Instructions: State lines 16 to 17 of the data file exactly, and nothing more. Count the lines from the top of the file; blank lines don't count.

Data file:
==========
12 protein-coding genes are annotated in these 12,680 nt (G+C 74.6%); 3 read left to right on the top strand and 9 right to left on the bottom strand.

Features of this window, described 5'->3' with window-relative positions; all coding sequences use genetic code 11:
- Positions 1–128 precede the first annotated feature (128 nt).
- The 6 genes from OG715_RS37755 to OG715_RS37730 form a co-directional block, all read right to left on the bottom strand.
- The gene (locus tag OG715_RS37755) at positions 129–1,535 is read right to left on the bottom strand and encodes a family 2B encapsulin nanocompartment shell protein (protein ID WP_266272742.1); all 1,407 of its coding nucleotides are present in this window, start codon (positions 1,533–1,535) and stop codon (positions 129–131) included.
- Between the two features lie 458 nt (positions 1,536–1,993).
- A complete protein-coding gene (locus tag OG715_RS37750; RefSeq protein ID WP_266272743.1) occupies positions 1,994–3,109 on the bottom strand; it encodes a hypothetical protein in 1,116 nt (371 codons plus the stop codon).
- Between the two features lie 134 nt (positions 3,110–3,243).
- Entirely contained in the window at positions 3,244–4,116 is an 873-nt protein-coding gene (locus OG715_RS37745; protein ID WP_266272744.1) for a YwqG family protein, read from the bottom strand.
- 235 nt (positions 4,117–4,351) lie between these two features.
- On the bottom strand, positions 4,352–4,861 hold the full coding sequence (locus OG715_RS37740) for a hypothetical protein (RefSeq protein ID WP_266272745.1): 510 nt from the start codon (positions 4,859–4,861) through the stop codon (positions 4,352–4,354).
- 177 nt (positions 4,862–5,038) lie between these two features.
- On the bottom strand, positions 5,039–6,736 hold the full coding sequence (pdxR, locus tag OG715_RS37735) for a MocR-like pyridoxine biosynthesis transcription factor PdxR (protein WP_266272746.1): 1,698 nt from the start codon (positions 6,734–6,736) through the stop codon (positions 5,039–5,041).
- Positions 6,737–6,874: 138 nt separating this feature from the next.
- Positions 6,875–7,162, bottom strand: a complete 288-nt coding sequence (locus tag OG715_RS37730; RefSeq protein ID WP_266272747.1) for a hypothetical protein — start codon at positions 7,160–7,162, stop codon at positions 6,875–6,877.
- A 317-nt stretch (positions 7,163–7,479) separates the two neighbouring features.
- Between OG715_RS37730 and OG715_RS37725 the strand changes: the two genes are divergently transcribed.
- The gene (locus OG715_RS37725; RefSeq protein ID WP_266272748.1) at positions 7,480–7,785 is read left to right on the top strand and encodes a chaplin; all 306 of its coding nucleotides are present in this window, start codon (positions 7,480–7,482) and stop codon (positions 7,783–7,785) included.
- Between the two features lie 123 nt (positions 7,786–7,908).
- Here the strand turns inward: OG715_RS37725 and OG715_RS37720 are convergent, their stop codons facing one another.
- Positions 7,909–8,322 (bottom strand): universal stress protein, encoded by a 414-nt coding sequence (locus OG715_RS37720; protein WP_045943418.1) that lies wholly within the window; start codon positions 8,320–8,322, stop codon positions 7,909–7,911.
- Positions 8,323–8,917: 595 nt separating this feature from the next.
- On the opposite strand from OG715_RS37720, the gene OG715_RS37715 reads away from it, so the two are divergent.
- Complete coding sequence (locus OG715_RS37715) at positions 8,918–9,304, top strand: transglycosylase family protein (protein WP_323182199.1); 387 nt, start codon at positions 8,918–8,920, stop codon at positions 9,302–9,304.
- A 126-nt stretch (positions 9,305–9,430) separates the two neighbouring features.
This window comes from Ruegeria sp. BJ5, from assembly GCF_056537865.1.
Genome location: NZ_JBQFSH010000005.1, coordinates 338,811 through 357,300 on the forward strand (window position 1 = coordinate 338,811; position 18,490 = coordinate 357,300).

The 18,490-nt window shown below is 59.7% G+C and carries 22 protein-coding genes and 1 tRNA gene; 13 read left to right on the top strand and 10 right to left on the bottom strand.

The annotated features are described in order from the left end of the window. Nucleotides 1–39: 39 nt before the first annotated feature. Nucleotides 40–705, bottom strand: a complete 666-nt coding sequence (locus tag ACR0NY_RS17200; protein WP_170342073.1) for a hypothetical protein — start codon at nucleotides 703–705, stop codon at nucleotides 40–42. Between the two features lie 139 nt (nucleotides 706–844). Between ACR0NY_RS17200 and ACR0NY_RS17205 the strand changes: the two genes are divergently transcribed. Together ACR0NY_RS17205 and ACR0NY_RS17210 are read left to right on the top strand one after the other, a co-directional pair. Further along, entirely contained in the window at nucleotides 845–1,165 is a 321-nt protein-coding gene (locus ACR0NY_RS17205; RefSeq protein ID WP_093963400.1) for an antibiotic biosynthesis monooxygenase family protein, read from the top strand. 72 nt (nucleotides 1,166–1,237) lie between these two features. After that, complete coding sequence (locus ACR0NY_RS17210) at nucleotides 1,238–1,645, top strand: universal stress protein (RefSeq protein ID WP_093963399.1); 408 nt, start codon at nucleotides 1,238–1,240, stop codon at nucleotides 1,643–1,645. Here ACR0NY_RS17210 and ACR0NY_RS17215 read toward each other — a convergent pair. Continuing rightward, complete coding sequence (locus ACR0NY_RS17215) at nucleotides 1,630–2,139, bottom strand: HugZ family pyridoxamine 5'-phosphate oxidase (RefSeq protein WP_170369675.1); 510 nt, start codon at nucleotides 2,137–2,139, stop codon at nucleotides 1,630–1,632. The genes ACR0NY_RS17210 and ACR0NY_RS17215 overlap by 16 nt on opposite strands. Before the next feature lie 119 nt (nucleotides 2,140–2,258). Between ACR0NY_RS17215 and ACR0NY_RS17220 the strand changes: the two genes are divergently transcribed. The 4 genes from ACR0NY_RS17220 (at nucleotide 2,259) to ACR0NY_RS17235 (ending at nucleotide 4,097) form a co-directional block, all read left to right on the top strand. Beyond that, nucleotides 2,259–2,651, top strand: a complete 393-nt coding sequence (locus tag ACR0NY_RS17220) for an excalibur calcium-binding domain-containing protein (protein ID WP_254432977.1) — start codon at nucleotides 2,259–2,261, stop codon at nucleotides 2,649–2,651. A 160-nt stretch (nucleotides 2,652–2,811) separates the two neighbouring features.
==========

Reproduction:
- A 317-nt stretch (positions 7,163–7,479) separates the two neighbouring features.
- Between OG715_RS37730 and OG715_RS37725 the strand changes: the two genes are divergently transcribed.